Is Breast Cancer Worse For Hispanic Women?

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Hispanic women get more aggressive breast cancers than non-Hispanic white women, an analysis of Kaiser Permanente data shows.

Even when they have the same access to health care — including regular mammograms — breast cancer seems to be particularly dangerous for Hispanic women.

At first diagnosis, compared with non-Hispanic white women, Hispanic women:

  • Are younger at the age of first breast cancer diagnosis;
  • Are 2.7 times more likely to have stage IV breast cancer — that is, cancer that has already spread beyond the breast;
  • Have 2.25 times more poorly differentiated tumors — that is, tumors with a cell type that means poorer prognosis;
  • Have a twofold risk of larger tumors;
  • Have a nearly twofold higher risk of estrogen-negative cancer, meaning that the cancer cannot be treated with some of the most effective cancer drugs.

    University of Denver researcher A. Tyler Watlington, M.D., M.S.P.H., and colleagues looked at data on 139 Hispanic women and 2,118 non-Hispanic white women enrolled in a Kaiser Permanente health plan for at least three years.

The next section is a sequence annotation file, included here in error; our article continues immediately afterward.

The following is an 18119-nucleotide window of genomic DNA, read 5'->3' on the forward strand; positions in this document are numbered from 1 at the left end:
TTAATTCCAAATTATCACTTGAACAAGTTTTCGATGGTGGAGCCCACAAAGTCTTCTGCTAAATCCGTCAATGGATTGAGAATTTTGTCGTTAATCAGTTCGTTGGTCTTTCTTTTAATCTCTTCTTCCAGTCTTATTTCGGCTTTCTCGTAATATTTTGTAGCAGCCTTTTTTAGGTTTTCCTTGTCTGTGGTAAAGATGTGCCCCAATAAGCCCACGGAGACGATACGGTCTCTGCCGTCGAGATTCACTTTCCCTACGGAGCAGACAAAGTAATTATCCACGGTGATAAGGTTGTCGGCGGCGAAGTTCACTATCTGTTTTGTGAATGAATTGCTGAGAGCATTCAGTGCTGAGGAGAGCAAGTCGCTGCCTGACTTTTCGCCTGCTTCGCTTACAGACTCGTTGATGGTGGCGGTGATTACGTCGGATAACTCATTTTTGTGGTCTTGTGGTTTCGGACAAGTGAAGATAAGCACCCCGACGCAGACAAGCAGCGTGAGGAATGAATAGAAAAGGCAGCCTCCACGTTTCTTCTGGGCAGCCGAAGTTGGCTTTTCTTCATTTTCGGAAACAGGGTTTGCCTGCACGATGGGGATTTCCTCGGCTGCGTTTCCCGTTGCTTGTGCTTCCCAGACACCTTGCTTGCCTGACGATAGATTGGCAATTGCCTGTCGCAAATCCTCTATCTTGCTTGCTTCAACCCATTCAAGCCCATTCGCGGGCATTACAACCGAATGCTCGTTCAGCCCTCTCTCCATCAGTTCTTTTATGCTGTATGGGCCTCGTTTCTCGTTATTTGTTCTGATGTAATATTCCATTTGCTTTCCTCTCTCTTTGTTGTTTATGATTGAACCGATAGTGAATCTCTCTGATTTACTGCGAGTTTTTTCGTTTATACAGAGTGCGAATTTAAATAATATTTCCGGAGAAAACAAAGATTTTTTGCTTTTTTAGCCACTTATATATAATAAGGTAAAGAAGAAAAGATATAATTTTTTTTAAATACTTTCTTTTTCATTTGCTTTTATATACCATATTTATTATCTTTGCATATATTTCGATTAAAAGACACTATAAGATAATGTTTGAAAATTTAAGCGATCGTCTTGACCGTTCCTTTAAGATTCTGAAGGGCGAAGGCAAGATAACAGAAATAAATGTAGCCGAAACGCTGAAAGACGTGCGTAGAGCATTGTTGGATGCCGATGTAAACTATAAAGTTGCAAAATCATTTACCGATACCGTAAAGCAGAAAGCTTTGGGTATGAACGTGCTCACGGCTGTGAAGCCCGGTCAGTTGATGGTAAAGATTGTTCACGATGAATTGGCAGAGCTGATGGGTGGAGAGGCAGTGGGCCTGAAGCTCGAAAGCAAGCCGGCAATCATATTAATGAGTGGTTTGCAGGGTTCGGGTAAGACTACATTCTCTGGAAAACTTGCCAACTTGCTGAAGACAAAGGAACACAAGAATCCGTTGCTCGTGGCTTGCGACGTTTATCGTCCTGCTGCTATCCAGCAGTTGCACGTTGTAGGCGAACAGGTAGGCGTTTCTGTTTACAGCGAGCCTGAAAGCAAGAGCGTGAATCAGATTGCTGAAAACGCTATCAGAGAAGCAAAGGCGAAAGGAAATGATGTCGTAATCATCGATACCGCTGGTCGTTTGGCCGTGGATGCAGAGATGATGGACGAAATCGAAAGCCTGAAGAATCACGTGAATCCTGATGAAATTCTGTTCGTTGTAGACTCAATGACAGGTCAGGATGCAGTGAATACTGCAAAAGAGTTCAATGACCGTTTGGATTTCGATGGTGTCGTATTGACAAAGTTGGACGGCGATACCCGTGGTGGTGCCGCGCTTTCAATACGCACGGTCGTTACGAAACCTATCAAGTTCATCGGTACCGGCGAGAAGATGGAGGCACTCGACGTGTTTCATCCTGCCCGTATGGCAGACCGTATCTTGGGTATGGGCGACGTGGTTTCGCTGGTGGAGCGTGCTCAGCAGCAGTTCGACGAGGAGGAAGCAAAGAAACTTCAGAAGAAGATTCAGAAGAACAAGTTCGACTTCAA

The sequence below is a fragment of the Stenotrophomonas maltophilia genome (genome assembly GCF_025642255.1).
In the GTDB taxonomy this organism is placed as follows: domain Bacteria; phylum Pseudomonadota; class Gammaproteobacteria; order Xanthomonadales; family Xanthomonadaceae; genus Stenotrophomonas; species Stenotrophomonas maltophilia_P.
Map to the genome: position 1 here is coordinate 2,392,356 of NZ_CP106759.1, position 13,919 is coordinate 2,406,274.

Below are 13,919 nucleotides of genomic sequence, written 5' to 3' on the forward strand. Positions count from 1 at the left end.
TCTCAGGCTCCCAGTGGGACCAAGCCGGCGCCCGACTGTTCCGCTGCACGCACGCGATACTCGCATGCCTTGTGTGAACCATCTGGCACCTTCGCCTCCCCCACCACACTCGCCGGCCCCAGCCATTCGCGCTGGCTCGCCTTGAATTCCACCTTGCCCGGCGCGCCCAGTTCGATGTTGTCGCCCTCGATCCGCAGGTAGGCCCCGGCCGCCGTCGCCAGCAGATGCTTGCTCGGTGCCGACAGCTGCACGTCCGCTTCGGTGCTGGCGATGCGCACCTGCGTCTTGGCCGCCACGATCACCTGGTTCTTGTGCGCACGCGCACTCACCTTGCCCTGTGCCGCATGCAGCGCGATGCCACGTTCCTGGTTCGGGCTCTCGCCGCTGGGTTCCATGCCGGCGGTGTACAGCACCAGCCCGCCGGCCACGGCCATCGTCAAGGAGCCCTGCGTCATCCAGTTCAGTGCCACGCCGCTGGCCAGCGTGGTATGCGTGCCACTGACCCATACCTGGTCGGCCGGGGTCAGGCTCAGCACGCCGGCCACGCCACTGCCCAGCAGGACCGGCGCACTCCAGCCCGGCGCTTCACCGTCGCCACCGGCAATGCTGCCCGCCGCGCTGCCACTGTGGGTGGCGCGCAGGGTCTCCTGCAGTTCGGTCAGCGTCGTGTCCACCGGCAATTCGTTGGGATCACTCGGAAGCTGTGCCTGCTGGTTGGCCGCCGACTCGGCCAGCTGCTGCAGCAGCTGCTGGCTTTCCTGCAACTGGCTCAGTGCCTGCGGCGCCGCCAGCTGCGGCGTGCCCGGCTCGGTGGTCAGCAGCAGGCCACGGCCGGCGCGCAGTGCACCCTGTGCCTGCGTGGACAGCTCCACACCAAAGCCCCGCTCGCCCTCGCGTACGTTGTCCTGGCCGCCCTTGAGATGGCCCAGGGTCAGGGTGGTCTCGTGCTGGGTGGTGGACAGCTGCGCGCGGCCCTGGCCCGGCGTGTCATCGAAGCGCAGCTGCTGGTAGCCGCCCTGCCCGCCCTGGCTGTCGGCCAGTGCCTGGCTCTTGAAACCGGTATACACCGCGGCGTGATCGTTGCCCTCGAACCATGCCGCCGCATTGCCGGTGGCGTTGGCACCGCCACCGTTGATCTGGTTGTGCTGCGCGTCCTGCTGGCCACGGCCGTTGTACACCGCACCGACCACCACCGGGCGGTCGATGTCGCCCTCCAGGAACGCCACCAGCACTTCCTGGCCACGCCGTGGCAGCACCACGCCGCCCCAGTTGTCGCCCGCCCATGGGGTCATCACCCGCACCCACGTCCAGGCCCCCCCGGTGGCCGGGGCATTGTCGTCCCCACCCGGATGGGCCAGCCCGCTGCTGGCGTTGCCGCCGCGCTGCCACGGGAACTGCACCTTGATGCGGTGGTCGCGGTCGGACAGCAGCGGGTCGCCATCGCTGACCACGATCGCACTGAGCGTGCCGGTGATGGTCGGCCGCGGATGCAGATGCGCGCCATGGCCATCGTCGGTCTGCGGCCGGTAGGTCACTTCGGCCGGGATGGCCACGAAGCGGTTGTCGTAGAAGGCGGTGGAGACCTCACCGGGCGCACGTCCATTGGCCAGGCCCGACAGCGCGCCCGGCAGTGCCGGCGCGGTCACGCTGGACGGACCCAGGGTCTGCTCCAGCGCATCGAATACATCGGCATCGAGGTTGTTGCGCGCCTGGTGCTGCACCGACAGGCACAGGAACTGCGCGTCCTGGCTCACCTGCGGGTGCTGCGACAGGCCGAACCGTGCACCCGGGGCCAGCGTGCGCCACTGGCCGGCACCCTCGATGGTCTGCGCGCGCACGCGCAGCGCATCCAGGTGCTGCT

Earlier research has suggested that Hispanic women get more aggressive breast cancer. But most experts thought that in the United States, Hispanic women's lesser access to health care explained this disparity. Women who do not get appropriate breast cancer screening tend to have later-stage disease by the time they find out they have cancer.

    But Watlington and colleagues found that the differences between Hispanic women and other women persist even when they get exactly the same health care.

    "True biologic differences exist in breast cancer by ethnicity," they suggest.

    Future research, Watlington and colleagues say, should explore these clinical and biological differences "as different strategies for breast cancer prevention may then be warranted for Hispanic women."

    Watlington and colleagues report their findings in the May 15 issue of the American Cancer Society journal Cancer.

    By Daniel DeNoon
    Reviewed by Louise Chang, M.D.
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